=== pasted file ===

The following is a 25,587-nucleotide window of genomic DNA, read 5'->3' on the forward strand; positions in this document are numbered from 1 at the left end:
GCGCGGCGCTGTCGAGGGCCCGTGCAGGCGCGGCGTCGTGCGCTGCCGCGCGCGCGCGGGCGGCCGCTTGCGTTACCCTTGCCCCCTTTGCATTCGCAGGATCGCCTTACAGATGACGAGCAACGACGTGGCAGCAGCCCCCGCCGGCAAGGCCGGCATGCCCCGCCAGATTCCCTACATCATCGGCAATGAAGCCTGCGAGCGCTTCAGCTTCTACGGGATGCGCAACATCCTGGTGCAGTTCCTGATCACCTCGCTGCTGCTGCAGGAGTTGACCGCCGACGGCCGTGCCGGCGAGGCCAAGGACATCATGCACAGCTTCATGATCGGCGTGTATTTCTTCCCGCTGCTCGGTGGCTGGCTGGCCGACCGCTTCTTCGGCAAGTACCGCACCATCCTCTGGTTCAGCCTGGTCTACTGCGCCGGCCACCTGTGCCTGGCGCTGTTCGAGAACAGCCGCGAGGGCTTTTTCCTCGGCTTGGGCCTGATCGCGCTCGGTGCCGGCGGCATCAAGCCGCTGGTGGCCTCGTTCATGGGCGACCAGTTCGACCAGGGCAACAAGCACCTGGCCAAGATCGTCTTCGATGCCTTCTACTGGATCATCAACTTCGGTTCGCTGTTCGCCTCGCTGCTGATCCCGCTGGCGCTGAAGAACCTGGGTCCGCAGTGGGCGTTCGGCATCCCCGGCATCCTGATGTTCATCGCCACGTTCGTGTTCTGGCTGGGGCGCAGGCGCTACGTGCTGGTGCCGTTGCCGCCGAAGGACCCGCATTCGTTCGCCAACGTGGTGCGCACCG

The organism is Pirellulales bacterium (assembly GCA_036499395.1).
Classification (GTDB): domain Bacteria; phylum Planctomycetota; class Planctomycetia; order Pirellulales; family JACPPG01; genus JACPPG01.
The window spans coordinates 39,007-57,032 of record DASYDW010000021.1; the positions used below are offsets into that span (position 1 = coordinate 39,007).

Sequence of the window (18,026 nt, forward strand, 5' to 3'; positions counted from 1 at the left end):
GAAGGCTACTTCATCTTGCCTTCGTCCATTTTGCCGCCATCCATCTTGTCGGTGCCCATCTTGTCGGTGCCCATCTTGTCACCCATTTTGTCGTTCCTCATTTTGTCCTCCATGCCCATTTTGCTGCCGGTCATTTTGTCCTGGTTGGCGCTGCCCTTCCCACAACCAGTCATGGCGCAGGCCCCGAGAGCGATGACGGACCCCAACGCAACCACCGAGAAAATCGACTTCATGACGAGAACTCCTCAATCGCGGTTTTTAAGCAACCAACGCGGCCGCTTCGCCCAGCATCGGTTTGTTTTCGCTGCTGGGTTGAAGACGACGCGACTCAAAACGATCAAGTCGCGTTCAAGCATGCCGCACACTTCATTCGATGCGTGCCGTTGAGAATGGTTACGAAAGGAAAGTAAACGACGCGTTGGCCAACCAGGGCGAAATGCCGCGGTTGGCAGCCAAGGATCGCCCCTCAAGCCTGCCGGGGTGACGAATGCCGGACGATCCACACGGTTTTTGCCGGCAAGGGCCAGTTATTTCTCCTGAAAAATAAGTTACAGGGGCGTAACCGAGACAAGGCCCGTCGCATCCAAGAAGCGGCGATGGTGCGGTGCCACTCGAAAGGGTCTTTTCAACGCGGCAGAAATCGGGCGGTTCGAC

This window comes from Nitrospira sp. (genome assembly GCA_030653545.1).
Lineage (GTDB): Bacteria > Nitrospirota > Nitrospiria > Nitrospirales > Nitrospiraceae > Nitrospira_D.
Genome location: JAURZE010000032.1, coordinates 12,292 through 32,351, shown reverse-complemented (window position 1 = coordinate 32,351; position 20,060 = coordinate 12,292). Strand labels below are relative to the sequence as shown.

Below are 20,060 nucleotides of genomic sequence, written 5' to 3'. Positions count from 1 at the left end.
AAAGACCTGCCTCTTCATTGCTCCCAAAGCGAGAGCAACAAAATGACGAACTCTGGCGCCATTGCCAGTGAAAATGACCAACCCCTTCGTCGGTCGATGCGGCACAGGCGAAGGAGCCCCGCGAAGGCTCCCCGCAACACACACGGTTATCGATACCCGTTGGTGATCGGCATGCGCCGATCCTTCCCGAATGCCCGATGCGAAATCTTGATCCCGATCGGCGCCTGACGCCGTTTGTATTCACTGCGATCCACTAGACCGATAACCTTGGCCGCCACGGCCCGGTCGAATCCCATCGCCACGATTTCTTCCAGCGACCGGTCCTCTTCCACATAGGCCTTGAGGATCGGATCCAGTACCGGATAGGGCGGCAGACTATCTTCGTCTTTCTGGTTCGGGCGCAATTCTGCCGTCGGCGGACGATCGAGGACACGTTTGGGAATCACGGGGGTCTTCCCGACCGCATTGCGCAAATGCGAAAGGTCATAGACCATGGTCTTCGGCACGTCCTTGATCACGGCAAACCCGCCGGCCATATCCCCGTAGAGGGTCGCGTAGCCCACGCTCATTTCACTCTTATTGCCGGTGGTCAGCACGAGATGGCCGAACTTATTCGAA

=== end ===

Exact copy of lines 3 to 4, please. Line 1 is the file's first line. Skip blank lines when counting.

The organism is Pirellulales bacterium (assembly GCA_036499395.1).
Classification (GTDB): domain Bacteria; phylum Planctomycetota; class Planctomycetia; order Pirellulales; family JACPPG01; genus JACPPG01.